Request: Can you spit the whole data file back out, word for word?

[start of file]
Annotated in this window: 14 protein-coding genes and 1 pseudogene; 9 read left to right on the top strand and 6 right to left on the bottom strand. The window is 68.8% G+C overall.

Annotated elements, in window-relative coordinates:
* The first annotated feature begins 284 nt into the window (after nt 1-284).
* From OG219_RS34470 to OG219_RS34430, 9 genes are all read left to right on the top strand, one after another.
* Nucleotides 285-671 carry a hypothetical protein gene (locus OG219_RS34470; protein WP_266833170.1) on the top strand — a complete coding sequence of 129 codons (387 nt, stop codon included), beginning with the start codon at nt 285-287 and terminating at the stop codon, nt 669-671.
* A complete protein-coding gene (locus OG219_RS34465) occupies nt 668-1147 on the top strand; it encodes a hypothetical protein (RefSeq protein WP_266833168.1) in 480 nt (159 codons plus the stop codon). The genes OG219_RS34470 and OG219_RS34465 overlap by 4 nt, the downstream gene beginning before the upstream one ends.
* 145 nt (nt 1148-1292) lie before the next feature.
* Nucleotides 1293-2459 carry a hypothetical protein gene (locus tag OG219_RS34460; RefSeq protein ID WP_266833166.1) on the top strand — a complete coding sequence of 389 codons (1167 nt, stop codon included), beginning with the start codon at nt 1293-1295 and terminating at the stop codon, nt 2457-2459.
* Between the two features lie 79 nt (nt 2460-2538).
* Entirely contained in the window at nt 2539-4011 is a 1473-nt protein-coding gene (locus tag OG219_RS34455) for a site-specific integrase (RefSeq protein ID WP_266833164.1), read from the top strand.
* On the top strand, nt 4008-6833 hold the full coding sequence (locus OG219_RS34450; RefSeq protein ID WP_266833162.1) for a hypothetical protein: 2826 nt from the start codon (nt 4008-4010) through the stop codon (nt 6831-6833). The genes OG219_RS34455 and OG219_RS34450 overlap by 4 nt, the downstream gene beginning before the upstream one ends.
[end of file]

Annotated in this window: 14 protein-coding genes and 1 pseudogene; 9 read left to right on the top strand and 6 right to left on the bottom strand. The window is 68.8% G+C overall.

Annotated elements, in window-relative coordinates:
* The first annotated feature begins 284 nt into the window (after nt 1-284).
* From OG219_RS34470 to OG219_RS34430, 9 genes are all read left to right on the top strand, one after another.
* Nucleotides 285-671 carry a hypothetical protein gene (locus OG219_RS34470; protein WP_266833170.1) on the top strand — a complete coding sequence of 129 codons (387 nt, stop codon included), beginning with the start codon at nt 285-287 and terminating at the stop codon, nt 669-671.
* A complete protein-coding gene (locus OG219_RS34465) occupies nt 668-1147 on the top strand; it encodes a hypothetical protein (RefSeq protein WP_266833168.1) in 480 nt (159 codons plus the stop codon). The genes OG219_RS34470 and OG219_RS34465 overlap by 4 nt, the downstream gene beginning before the upstream one ends.
* 145 nt (nt 1148-1292) lie before the next feature.
* Nucleotides 1293-2459 carry a hypothetical protein gene (locus tag OG219_RS34460; RefSeq protein ID WP_266833166.1) on the top strand — a complete coding sequence of 389 codons (1167 nt, stop codon included), beginning with the start codon at nt 1293-1295 and terminating at the stop codon, nt 2457-2459.
* Between the two features lie 79 nt (nt 2460-2538).
* Entirely contained in the window at nt 2539-4011 is a 1473-nt protein-coding gene (locus tag OG219_RS34455) for a site-specific integrase (RefSeq protein ID WP_266833164.1), read from the top strand.
* On the top strand, nt 4008-6833 hold the full coding sequence (locus OG219_RS34450; RefSeq protein ID WP_266833162.1) for a hypothetical protein: 2826 nt from the start codon (nt 4008-4010) through the stop codon (nt 6831-6833). The genes OG219_RS34455 and OG219_RS34450 overlap by 4 nt, the downstream gene beginning before the upstream one ends.